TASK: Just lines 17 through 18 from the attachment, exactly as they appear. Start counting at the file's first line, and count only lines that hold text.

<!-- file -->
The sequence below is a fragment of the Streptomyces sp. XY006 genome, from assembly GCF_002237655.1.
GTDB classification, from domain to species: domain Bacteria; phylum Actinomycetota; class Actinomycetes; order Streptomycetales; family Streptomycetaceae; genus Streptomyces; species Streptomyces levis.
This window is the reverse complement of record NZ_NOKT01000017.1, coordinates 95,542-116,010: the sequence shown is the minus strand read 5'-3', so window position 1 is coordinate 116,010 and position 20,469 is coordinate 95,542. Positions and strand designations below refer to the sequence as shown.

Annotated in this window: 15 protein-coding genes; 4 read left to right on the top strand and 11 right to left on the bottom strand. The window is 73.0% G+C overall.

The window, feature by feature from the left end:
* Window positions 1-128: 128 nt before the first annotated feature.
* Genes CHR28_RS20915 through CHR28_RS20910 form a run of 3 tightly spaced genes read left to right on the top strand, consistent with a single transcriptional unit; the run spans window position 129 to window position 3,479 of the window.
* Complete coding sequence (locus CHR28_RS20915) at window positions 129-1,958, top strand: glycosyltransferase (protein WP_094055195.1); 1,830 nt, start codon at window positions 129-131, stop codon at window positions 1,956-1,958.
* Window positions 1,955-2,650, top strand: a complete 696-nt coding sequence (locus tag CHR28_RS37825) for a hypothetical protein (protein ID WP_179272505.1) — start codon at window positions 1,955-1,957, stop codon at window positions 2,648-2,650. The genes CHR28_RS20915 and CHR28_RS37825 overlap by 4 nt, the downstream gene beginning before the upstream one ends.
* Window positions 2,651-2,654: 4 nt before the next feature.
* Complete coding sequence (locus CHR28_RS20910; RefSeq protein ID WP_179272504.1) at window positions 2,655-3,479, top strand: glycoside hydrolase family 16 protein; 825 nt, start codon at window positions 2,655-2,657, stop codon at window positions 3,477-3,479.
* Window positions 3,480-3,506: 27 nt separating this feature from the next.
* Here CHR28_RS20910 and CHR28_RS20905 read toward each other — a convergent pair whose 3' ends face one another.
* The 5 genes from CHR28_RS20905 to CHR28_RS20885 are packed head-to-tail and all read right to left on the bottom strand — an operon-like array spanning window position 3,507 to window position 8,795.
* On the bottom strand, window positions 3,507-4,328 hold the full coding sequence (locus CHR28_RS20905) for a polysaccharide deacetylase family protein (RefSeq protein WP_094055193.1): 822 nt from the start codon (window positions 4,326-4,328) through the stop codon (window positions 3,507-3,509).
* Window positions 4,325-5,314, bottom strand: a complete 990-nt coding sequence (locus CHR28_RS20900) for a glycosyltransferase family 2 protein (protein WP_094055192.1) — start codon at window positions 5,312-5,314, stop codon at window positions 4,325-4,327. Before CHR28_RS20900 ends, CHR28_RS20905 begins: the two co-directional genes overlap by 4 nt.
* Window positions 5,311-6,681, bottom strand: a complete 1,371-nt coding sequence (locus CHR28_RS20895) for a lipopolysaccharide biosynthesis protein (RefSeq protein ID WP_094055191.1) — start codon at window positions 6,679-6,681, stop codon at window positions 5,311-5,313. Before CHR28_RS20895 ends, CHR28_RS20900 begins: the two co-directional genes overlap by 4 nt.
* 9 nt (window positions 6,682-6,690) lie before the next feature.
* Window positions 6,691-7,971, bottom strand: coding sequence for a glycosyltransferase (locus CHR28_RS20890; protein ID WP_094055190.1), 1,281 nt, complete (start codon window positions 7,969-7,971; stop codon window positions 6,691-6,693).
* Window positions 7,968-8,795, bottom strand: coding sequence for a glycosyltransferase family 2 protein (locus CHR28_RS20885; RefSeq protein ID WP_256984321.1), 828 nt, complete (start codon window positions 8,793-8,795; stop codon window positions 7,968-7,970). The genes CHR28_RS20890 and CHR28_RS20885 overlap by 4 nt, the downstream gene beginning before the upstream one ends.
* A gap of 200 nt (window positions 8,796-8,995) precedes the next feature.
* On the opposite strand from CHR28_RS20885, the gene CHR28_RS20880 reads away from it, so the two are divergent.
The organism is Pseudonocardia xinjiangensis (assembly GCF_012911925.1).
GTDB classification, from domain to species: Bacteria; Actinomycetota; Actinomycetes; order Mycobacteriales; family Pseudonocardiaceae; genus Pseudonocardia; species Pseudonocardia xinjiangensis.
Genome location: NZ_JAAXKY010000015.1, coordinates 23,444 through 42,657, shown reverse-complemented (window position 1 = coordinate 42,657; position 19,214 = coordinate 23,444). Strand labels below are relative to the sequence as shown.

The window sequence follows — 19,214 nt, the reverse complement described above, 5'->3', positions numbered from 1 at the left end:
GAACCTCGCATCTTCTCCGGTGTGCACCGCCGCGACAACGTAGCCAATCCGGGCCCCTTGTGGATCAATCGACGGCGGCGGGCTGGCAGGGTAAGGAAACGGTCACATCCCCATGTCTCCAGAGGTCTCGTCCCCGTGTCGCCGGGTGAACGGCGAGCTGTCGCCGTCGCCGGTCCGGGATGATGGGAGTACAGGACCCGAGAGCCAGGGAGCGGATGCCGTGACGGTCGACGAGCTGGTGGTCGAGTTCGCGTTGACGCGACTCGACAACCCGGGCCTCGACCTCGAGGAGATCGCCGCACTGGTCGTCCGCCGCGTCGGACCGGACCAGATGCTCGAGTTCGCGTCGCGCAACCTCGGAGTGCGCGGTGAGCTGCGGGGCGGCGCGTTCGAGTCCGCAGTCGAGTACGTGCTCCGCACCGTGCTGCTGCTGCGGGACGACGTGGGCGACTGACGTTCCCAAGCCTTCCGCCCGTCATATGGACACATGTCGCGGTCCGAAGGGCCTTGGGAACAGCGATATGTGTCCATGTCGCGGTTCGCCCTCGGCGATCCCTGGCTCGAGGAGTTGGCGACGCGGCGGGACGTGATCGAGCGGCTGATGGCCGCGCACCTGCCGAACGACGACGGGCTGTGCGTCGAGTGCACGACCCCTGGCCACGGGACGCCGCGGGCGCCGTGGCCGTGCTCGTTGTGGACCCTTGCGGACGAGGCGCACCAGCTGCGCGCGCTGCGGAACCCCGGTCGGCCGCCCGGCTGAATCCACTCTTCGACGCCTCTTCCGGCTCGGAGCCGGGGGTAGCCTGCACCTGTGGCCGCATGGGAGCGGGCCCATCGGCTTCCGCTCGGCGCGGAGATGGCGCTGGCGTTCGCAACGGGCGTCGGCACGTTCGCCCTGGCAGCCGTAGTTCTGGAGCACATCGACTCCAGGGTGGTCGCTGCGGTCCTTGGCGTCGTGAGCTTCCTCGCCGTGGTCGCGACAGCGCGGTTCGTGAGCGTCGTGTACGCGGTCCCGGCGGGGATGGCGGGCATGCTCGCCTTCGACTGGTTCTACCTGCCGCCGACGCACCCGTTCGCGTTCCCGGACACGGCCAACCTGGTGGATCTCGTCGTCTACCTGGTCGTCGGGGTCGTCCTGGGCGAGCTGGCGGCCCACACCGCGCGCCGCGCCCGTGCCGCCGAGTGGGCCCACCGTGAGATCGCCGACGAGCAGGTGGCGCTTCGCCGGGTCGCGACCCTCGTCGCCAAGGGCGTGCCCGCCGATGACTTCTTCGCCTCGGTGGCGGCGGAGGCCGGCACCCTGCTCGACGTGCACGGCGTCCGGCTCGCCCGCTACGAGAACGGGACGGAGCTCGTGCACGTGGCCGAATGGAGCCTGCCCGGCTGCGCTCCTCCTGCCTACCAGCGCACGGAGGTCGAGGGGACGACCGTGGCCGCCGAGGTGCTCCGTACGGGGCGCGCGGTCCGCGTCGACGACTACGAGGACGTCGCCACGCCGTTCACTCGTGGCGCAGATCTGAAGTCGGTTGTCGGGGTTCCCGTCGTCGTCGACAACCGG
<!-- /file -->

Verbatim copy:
* Window positions 5,311-6,681, bottom strand: a complete 1,371-nt coding sequence (locus CHR28_RS20895) for a lipopolysaccharide biosynthesis protein (RefSeq protein ID WP_094055191.1) — start codon at window positions 6,679-6,681, stop codon at window positions 5,311-5,313. Before CHR28_RS20895 ends, CHR28_RS20900 begins: the two co-directional genes overlap by 4 nt.
* 9 nt (window positions 6,682-6,690) lie before the next feature.